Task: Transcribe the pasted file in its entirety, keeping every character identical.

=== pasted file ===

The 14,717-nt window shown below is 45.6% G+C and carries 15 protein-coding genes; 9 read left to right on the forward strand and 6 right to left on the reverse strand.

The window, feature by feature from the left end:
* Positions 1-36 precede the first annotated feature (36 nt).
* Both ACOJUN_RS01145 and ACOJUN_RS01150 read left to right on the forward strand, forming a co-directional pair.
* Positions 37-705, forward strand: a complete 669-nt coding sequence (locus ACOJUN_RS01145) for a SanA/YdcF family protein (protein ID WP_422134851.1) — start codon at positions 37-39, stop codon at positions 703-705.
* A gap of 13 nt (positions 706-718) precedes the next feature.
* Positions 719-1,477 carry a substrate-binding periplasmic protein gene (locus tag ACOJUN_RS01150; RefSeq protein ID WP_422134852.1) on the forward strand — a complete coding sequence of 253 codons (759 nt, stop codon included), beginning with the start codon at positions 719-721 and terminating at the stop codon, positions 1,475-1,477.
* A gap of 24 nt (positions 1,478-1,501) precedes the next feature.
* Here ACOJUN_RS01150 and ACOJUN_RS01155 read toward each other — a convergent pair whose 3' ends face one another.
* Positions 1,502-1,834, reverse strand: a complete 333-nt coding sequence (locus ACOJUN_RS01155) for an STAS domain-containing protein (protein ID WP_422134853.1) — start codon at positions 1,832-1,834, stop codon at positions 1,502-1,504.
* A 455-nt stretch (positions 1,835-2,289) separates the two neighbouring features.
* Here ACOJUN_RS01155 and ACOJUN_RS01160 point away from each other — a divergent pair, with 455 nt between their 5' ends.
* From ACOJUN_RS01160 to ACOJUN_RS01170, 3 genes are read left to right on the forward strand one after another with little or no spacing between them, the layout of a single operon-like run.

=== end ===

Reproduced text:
The 14,717-nt window shown below is 45.6% G+C and carries 15 protein-coding genes; 9 read left to right on the forward strand and 6 right to left on the reverse strand.

The window, feature by feature from the left end:
* Positions 1-36 precede the first annotated feature (36 nt).
* Both ACOJUN_RS01145 and ACOJUN_RS01150 read left to right on the forward strand, forming a co-directional pair.
* Positions 37-705, forward strand: a complete 669-nt coding sequence (locus ACOJUN_RS01145) for a SanA/YdcF family protein (protein ID WP_422134851.1) — start codon at positions 37-39, stop codon at positions 703-705.
* A gap of 13 nt (positions 706-718) precedes the next feature.
* Positions 719-1,477 carry a substrate-binding periplasmic protein gene (locus tag ACOJUN_RS01150; RefSeq protein ID WP_422134852.1) on the forward strand — a complete coding sequence of 253 codons (759 nt, stop codon included), beginning with the start codon at positions 719-721 and terminating at the stop codon, positions 1,475-1,477.
* A gap of 24 nt (positions 1,478-1,501) precedes the next feature.
* Here ACOJUN_RS01150 and ACOJUN_RS01155 read toward each other — a convergent pair whose 3' ends face one another.
* Positions 1,502-1,834, reverse strand: a complete 333-nt coding sequence (locus ACOJUN_RS01155) for an STAS domain-containing protein (protein ID WP_422134853.1) — start codon at positions 1,832-1,834, stop codon at positions 1,502-1,504.
* A 455-nt stretch (positions 1,835-2,289) separates the two neighbouring features.
* Here ACOJUN_RS01155 and ACOJUN_RS01160 point away from each other — a divergent pair, with 455 nt between their 5' ends.
* From ACOJUN_RS01160 to ACOJUN_RS01170, 3 genes are read left to right on the forward strand one after another with little or no spacing between them, the layout of a single operon-like run.